Of Hungry Wolves and Horizontal Conflicts: Rethinking the Justifications for Bank Holding Company Liability
Eric J. Gouvin | 1999 U. Ill. L. Rev.
To what extent should bank holding companies bear the costs of bank failure? Current banking law provides a number of ways to impose liability on bank holding companies for bank failure. Those devices, however, have developed haphazardly and sometimes rest on inconsistent theoretical foundations. Professor Gouvin critiques the regulatory justifications that have been offered for holding company liability and offers an alternative justification for imposing liability on holding companies based on the idea that directors of bank subsidiaries suffer from an especially difficult form of horizontal conflict--the situation where the board of directors owe several different duties and choose to serve shareholder interests to the exclusion of all others, including their duty to the bank as an entity. He resolves the horizontal conflict through the application of agency-like principles. The quasi-agency approach would treat subsidiary directors as quasi agents of the parent company and impose responsibility directly on the holding company for any duties that bank managers owe to parties other than the bank holding company (including the duty to act in the best interest of the bank as an entity). Under the quasi-agency approach, the holding company should be liable only to the extent that the directors of its properly capitalized bank failed to discharge duties to nonparent constituents (including any duty to the bank itself as a separate legal entity). The extent of the liability so incurred should be limited to the harm caused by the failure to discharge the duty.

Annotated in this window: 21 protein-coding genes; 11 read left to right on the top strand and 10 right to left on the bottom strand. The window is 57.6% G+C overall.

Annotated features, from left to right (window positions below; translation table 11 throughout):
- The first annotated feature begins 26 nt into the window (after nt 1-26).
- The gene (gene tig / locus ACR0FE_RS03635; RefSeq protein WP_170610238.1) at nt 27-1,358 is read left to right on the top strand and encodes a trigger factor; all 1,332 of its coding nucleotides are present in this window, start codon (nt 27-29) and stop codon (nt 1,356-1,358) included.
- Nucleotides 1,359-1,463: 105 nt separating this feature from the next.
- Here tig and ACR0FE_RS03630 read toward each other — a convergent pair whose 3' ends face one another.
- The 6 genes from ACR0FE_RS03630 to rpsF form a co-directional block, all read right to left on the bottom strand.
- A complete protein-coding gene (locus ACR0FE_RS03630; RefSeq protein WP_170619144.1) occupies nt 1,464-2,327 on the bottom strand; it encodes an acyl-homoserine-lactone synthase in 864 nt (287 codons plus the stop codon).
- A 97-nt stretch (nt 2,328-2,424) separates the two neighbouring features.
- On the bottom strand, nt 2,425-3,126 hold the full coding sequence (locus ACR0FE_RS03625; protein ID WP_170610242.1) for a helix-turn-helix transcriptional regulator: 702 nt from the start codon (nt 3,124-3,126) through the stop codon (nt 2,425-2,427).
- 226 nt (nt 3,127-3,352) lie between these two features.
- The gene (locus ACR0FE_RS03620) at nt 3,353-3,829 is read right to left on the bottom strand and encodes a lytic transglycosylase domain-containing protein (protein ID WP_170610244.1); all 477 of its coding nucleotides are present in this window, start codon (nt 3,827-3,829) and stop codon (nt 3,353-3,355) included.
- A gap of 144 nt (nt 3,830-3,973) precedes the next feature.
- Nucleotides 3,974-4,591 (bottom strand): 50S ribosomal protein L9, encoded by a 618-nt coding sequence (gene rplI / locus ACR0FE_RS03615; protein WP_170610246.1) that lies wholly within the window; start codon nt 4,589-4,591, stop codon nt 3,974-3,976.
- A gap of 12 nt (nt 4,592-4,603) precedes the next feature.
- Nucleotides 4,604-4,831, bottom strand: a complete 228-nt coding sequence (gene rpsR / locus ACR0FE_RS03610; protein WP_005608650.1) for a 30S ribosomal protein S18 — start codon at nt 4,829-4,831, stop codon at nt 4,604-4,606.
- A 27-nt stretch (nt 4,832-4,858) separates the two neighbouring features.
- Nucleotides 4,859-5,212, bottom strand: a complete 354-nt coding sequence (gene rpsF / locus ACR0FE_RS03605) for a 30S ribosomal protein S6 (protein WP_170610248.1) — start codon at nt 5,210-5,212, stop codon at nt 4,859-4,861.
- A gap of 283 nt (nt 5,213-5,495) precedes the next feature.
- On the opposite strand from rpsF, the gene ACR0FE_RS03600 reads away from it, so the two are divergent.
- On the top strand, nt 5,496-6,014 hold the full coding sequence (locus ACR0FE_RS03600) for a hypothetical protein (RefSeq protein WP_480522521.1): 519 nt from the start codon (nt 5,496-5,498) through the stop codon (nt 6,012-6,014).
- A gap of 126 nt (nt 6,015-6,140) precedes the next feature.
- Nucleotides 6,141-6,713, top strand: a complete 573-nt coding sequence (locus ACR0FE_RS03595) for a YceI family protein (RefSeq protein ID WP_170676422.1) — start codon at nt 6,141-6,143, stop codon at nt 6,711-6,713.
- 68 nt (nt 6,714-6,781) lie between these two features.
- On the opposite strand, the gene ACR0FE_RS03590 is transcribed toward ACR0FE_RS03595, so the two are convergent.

* Professor of Law, Western New England College School of Law. A.B. Cornell University; J.D., L.L.M. Boston University; M.P.A. Harvard University. The author thanks Phillip Blumberg, Deborah DeMott, Donald Korobkin, Geoffrey Miller, Eric Orts, and the participants of the Western New England College School of Law faculty forum for their valuable comments on an earlier draft of this article; of course, all mistakes, misconceptions, and omissions are solely the responsibility of the author. The author also thanks Dean Donald Dunn of the Western New England College School of Law for supporting this project with a research grant.